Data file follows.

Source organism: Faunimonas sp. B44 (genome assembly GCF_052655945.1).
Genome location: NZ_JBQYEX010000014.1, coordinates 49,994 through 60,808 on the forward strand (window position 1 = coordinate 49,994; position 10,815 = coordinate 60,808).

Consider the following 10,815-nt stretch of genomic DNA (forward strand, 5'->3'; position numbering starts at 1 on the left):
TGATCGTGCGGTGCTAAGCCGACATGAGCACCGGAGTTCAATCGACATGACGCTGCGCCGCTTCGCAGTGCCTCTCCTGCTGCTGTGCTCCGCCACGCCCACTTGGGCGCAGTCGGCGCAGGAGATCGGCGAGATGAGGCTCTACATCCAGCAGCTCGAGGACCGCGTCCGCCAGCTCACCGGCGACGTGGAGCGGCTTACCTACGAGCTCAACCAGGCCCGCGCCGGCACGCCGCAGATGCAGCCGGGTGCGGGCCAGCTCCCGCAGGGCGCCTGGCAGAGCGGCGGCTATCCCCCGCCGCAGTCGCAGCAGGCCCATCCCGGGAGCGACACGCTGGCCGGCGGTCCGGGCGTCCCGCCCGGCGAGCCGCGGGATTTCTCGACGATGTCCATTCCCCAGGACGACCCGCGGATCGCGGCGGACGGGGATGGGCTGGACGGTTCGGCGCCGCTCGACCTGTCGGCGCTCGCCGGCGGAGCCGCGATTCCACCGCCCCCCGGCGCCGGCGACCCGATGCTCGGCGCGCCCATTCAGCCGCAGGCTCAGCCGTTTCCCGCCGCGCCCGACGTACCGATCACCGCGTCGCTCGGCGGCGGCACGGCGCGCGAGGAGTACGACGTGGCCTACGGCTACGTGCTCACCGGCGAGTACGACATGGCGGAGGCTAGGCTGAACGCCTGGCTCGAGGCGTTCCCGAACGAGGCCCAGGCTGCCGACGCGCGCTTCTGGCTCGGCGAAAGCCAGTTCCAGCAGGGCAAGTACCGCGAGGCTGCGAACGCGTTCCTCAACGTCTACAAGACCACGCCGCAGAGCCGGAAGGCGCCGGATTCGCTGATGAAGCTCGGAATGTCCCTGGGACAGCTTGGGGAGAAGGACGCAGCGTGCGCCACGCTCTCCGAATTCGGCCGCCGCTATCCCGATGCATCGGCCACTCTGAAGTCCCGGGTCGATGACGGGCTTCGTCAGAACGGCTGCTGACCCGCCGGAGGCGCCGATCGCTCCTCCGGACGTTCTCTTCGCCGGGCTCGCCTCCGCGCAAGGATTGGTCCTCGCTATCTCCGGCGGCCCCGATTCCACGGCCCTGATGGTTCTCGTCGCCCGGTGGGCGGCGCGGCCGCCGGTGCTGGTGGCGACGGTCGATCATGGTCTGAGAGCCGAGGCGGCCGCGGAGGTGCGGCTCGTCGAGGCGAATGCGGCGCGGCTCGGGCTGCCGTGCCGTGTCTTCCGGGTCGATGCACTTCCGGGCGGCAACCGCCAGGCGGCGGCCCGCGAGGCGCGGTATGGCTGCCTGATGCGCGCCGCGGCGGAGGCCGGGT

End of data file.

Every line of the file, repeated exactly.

Source organism: Faunimonas sp. B44 (genome assembly GCF_052655945.1).
Genome location: NZ_JBQYEX010000014.1, coordinates 49,994 through 60,808 on the forward strand (window position 1 = coordinate 49,994; position 10,815 = coordinate 60,808).

Consider the following 10,815-nt stretch of genomic DNA (forward strand, 5'->3'; position numbering starts at 1 on the left):
TGATCGTGCGGTGCTAAGCCGACATGAGCACCGGAGTTCAATCGACATGACGCTGCGCCGCTTCGCAGTGCCTCTCCTGCTGCTGTGCTCCGCCACGCCCACTTGGGCGCAGTCGGCGCAGGAGATCGGCGAGATGAGGCTCTACATCCAGCAGCTCGAGGACCGCGTCCGCCAGCTCACCGGCGACGTGGAGCGGCTTACCTACGAGCTCAACCAGGCCCGCGCCGGCACGCCGCAGATGCAGCCGGGTGCGGGCCAGCTCCCGCAGGGCGCCTGGCAGAGCGGCGGCTATCCCCCGCCGCAGTCGCAGCAGGCCCATCCCGGGAGCGACACGCTGGCCGGCGGTCCGGGCGTCCCGCCCGGCGAGCCGCGGGATTTCTCGACGATGTCCATTCCCCAGGACGACCCGCGGATCGCGGCGGACGGGGATGGGCTGGACGGTTCGGCGCCGCTCGACCTGTCGGCGCTCGCCGGCGGAGCCGCGATTCCACCGCCCCCCGGCGCCGGCGACCCGATGCTCGGCGCGCCCATTCAGCCGCAGGCTCAGCCGTTTCCCGCCGCGCCCGACGTACCGATCACCGCGTCGCTCGGCGGCGGCACGGCGCGCGAGGAGTACGACGTGGCCTACGGCTACGTGCTCACCGGCGAGTACGACATGGCGGAGGCTAGGCTGAACGCCTGGCTCGAGGCGTTCCCGAACGAGGCCCAGGCTGCCGACGCGCGCTTCTGGCTCGGCGAAAGCCAGTTCCAGCAGGGCAAGTACCGCGAGGCTGCGAACGCGTTCCTCAACGTCTACAAGACCACGCCGCAGAGCCGGAAGGCGCCGGATTCGCTGATGAAGCTCGGAATGTCCCTGGGACAGCTTGGGGAGAAGGACGCAGCGTGCGCCACGCTCTCCGAATTCGGCCGCCGCTATCCCGATGCATCGGCCACTCTGAAGTCCCGGGTCGATGACGGGCTTCGTCAGAACGGCTGCTGACCCGCCGGAGGCGCCGATCGCTCCTCCGGACGTTCTCTTCGCCGGGCTCGCCTCCGCGCAAGGATTGGTCCTCGCTATCTCCGGCGGCCCCGATTCCACGGCCCTGATGGTTCTCGTCGCCCGGTGGGCGGCGCGGCCGCCGGTGCTGGTGGCGACGGTCGATCATGGTCTGAGAGCCGAGGCGGCCGCGGAGGTGCGGCTCGTCGAGGCGAATGCGGCGCGGCTCGGGCTGCCGTGCCGTGTCTTCCGGGTCGATGCACTTCCGGGCGGCAACCGCCAGGCGGCGGCCCGCGAGGCGCGGTATGGCTGCCTGATGCGCGCCGCGGCGGAGGCCGGGT